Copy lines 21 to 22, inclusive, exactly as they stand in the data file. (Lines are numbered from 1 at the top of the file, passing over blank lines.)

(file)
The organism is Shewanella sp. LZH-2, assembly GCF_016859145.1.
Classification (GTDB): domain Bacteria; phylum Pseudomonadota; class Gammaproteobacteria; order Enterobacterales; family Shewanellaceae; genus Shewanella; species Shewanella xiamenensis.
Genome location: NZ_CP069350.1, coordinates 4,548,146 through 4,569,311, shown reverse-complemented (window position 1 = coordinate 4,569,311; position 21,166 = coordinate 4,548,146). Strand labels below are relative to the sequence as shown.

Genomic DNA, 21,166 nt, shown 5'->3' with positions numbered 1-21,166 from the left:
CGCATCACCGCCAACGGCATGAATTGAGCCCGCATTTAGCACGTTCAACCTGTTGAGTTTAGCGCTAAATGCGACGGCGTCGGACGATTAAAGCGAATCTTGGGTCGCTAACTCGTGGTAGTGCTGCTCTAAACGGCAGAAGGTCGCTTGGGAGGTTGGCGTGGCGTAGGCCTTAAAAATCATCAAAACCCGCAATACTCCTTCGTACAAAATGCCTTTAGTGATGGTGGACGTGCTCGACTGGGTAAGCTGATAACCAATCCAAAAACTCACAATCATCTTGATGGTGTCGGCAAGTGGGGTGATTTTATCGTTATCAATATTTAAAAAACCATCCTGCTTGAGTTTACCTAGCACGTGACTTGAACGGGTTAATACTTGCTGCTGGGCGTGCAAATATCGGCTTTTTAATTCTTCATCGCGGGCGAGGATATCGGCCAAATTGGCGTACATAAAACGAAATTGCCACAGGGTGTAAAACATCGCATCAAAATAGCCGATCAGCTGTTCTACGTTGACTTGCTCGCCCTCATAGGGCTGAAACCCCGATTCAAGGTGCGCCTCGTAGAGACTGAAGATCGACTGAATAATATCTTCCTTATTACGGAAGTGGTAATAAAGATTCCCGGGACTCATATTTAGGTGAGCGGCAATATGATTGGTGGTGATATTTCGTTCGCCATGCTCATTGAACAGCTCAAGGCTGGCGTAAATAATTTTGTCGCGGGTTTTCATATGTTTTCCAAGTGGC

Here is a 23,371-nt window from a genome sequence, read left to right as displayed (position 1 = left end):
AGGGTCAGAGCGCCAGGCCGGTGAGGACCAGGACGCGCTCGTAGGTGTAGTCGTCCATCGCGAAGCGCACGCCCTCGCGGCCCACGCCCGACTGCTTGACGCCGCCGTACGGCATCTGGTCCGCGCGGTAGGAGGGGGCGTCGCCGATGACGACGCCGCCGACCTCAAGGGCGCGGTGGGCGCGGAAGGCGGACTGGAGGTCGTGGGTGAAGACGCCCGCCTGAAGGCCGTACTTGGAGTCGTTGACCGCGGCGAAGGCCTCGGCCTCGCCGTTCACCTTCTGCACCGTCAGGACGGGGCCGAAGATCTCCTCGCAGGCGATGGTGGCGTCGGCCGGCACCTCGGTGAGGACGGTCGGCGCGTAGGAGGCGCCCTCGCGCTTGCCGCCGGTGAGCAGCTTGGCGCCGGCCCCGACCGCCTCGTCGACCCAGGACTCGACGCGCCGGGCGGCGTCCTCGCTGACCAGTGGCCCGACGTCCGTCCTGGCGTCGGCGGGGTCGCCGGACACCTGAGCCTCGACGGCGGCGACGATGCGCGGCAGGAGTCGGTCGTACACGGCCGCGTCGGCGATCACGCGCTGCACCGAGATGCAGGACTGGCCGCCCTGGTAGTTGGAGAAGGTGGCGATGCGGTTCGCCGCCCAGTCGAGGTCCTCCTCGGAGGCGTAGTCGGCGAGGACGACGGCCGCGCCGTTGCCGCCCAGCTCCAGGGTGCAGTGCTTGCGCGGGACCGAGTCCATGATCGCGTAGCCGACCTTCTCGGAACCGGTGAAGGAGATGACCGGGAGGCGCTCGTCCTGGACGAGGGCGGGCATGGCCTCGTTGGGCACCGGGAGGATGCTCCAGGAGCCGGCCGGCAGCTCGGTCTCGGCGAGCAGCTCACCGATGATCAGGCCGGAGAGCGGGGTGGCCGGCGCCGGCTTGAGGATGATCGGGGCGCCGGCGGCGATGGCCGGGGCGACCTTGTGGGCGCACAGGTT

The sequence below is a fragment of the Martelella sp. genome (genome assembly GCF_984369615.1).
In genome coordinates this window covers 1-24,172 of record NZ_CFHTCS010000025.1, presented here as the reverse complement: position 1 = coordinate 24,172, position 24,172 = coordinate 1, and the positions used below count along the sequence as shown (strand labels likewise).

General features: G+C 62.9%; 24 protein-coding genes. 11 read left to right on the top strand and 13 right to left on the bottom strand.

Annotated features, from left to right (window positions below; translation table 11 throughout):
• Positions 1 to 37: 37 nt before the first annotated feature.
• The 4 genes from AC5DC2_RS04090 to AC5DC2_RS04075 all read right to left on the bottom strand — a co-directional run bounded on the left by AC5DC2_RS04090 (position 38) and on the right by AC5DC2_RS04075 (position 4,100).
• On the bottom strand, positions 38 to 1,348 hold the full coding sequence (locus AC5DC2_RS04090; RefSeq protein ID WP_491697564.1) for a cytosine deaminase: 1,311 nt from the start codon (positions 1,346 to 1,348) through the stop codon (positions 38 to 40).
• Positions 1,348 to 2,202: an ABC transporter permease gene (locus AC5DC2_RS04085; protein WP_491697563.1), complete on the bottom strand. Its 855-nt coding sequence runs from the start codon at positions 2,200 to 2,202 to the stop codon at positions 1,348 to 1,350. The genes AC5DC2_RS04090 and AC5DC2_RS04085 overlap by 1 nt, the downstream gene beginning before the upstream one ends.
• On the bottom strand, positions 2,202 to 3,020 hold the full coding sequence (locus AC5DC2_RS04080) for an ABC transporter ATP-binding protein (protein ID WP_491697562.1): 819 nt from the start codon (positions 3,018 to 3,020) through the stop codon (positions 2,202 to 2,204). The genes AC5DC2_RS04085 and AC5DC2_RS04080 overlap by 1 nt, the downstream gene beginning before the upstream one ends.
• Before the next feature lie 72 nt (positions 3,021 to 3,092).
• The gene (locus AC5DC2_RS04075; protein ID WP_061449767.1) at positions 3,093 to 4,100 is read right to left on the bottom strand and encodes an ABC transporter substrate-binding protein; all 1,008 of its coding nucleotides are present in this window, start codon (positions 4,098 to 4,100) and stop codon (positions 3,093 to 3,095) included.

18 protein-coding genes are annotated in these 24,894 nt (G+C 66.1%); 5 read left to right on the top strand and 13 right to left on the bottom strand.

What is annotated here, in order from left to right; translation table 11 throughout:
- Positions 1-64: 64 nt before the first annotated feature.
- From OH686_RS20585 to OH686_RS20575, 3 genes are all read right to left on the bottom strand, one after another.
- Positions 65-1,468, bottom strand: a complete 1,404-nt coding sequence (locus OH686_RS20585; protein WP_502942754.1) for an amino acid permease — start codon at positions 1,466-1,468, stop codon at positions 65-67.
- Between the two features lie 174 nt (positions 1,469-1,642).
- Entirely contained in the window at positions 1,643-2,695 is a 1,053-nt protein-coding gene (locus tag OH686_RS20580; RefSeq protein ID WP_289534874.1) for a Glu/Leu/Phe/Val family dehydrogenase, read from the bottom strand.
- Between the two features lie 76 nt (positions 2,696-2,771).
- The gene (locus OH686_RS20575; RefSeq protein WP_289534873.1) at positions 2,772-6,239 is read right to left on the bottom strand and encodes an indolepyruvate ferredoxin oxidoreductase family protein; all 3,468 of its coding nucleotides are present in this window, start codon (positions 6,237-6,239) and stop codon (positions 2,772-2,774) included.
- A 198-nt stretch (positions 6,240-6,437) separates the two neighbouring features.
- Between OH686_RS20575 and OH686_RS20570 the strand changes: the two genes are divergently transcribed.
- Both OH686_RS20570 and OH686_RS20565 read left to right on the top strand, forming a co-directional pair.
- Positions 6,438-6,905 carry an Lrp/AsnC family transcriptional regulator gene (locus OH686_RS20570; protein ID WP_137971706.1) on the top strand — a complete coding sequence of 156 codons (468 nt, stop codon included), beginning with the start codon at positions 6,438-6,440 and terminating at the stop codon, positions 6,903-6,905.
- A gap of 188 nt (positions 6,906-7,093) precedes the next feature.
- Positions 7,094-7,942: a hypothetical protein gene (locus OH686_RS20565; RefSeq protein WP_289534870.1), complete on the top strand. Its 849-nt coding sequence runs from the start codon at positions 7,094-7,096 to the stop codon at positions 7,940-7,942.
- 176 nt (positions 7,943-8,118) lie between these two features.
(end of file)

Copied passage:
- Positions 1-64: 64 nt before the first annotated feature.
- From OH686_RS20585 to OH686_RS20575, 3 genes are all read right to left on the bottom strand, one after another.